Dear Andy –
My grandson has just completed his Eagle project and wants to place a commemorative sign at the location. When my two previous grandsons were completing their Eagle projects, I remember seeing Scout signs for this purpose; however, we can’t seem to locate them on the Scouting.org website. Your assistance in locating this information so we may order the sign would be greatly appreciated. (Scout Grandfather)
The good news is that this is easy… All your grandson needs do is use any search engine for “eagle project plaque” and then select what he’d like! (BTW, there’s no “rule” or “requirement” that says it must be an “Official BSA” plaque!)
You have done nothing but guide me well and made my troop better and hoping your insight and contacts can shed some light on this… This year, our troop committee is insisting on having the ability to disapprove or change calendar items our Patrol Leaders Council, led by our Senior Patrol Leader, has decided on. In effect, the committee wants to be a part of the decision-making process, rather than leaving this solely to the SPL and Patrol Leaders. It’s not unusual for our troop to want to have several events in a single month, like a backpacking trip, a camping trip, and a service project all in the same month. The committee thinks this is too much for the scouts. For the past five years I’ve been advising the committee and parents that the Scouts are the decision-makers because it’s their troop, not ours, and up till now they’ve stayed “hands-off.” But this year the committee is claiming that this is their ultimate decision, and they’re invoking a BSA statement that says the PLC/Senior Patrol Leader is to “go to the troop committee for final approval,” which they interpret to mean that, in addition to “approving,” the committee can “disapprove” as well.
I explained this rule as: If done correctly, this is a formality, and it’s not to disapprove what the Scouts want to do, and that if the committee sees a need—for reasons of safety or health—to make a revision, that’s okay but it should be an open conversation with the Senior Patrol Leader and not a blanket rejection of the idea.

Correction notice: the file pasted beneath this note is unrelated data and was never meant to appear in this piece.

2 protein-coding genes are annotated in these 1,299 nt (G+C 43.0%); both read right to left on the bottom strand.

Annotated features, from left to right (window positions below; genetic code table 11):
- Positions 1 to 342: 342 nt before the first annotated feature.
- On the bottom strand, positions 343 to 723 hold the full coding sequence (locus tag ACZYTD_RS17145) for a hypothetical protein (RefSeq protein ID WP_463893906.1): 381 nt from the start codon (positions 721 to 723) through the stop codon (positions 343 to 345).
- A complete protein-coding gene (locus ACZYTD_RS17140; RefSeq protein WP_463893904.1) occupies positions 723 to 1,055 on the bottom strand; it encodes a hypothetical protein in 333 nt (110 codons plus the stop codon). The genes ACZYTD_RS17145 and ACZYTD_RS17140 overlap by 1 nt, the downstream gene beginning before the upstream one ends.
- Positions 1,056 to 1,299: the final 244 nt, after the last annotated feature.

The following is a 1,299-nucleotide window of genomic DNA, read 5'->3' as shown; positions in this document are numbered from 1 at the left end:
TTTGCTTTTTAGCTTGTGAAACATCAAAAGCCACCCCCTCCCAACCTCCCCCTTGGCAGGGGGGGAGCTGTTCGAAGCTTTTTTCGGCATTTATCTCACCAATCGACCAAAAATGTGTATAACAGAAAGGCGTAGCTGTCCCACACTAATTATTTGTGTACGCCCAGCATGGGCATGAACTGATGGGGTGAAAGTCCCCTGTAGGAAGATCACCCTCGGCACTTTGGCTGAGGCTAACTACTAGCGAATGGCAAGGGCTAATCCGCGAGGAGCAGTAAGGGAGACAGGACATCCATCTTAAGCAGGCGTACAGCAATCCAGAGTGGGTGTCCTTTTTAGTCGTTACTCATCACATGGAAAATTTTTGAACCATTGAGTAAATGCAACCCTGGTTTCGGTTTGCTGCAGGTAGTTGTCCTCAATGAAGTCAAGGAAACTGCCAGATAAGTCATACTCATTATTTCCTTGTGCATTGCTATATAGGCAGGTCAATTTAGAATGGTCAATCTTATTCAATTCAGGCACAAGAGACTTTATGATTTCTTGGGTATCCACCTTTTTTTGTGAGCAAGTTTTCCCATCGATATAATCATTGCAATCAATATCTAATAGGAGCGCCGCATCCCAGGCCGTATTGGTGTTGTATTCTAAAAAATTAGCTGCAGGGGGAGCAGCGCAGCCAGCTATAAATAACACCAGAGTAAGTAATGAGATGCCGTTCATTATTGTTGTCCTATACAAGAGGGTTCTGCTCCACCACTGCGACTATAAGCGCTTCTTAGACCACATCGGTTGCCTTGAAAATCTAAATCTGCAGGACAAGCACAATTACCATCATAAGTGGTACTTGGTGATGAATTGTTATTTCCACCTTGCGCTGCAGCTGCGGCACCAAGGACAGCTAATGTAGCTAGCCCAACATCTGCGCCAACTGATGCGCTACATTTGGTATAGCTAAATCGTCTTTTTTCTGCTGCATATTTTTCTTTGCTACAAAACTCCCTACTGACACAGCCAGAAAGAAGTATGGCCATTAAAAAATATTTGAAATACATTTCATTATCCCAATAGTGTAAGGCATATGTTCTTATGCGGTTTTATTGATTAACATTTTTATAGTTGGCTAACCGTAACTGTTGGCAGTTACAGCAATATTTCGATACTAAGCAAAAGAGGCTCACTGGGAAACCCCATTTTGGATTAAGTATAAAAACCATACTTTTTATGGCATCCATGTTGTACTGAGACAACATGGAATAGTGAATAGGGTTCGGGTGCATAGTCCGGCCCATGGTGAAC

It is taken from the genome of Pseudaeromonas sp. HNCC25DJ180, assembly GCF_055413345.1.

So is there any “formal” logic or explanation of what “approval” means in this context?
Here are the steps our PLC and Scouts go through…
First, they get all dates and times of other events from organizations the troop is involved in, including our sponsor, our local Cub Scout pack, and various other local organizations
Next, the Senior Patrol Leader asks the Patrol Leaders to poll their members (and their parents) for other dates that might need to be considered. He also asks the committee about any pre-scheduled board of review nights.
Then, at our monthly Patrol Leaders Council meeting, the Senior Patrol Leader gets input from our Patrol Leaders about what they’ve liked (and want to do again) or not liked (and should be dropped).
The next PLC meeting is for planning, and takes several hours (and several pizzas!). This is where all gathered information is put onto flip charts and all kinds of monthly and annual decisions are made and voted on by the Patrol Leaders. (As Scoutmaster, I’m there, but only in an advisory capacity; I don’t participate in decisions. If any parents are there, they, like me, don’t actively participate.)
At the next troop meeting following the PLC, they go over the calendar with all the Scouts, for a troop vote (if they do not like something then an alternative is provided and voted on).
As soon as that troop meeting is over, the Senior Patrol Leader and I meet with the committee, and the SPL presents the whole calendar to the committee so that logistics can be discussed. The process is completed when the final calendar is sent out to the entire troop.